The share of non-hydro renewable energy (RE) sources in India’s power generation capacity crossed the 25 per cent mark for the first time ever in Q1 FY22, according to the latest edition of the CEEW Centre for Energy Finance (CEEW-CEF) Market Handbook has released.
August 14, 2021. By News Bureau
The share of non-hydro renewable energy (RE) sources in India’s power generation capacity crossed the 25 per cent mark for the first time ever in Q1 FY22, according to the latest edition of the CEEW Centre for Energy Finance (CEEW-CEF) Market Handbook released today. Non-hydro RE accounted for 25.2 per cent of total generation capacity in Q1 FY22, up from 24.7 per cent in Q4 FY21. This happened even though RE capacity addition slowed down considerably in Q1 due to India’s second COVID-19 wave. Further, no new coal-based capacity was added in Q1 for the first time in more than 14 quarters.
Gagan Sidhu, Director, CEEW-CEF, said, “India has achieved a significant milestone by scaling up non-hydro RE to a quarter of its total generation capacity. The hiatus in coal capacity addition, too, bodes well for India’s energy transition. But with the world’s focus shifting towards emissions, much more needs to be done. This essentially involves a twin focus on clearing the deployment pathways for generation types that do not emit, along with calibrated and measured retirement for those that do.”
The CEEW-CEF Handbook highlighted the second COVID-19 wave’s dampening effect on auctioned RE capacity and RE stock prices. Lockdown-related delays and extensions were mainly responsible for limiting the total RE capacity auctioned in Q1 FY22 to a mere 425 MW, down 89 per cent from the 4.4 GW auctioned in Q1 FY21. RE stock prices fell in April and May after making considerable gains in the second half of FY21, but they regained investor interest in June.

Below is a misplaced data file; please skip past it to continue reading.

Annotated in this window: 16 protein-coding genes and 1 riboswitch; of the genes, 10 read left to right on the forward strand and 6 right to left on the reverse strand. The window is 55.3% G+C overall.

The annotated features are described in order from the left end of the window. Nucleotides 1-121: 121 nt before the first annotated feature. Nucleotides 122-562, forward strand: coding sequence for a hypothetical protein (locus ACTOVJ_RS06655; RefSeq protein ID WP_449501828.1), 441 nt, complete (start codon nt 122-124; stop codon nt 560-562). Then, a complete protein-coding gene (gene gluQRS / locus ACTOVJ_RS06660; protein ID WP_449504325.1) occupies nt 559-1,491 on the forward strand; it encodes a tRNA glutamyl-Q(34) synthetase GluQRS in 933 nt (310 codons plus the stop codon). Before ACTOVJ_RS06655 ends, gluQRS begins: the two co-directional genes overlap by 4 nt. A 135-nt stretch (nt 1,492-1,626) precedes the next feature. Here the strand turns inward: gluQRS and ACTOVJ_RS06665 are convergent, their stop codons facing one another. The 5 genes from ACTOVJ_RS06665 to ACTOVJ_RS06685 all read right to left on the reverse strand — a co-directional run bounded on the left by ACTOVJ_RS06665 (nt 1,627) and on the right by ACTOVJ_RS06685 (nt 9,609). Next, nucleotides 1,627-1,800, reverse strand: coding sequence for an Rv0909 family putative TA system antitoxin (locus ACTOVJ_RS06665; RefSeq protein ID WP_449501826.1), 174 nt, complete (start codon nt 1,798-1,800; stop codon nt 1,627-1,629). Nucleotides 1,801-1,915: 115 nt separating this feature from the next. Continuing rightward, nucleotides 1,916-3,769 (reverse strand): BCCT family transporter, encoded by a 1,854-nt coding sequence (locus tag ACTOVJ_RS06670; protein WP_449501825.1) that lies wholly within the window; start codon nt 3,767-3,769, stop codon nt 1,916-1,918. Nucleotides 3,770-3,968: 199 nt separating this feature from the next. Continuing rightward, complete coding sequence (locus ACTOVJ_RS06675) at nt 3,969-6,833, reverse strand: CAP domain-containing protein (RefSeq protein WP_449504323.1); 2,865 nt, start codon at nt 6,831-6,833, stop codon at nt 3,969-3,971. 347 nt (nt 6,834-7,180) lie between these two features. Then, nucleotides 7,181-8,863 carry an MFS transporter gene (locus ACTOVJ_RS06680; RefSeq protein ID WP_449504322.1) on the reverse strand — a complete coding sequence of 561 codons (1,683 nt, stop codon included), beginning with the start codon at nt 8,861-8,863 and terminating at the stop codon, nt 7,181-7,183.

Ruchita Shah, Analyst, CEEW-CEF, said, “Renewable energy auctions slowed down in Q1 FY22 due to the pandemic, and only two developers won the capacity auctioned. Still, bids were oversubscribed and attracted major participation. The upcoming quarter appears promising for RE auctions.”
The CEEW-CEF Market Handbook highlighted that electricity demand in India hit an all-time-high of 193.9 GW (191.5 GW met) in June 2021. This historic peak is attributable to increased summer demand driven by the frequency of hot and humid days, as well as the country’s post-lockdown economic recovery.
On the discom payables front, dues owed to power generators declined by 8.1 per cent compared to Q4 FY21 and 34 per cent compared to Q1 FY21. In states like Maharashtra, Rajasthan, Madhya Pradesh, Karnataka, and Chhattisgarh, payable days increased by more than a month compared with Q1 FY21. This happened because discoms found it harder to collect bill payments from consumers during the COVID-19 crisis, and in turn delayed payments to generators. However, payable days decreased in Uttar Pradesh, Uttarakhand, Assam, and Haryana.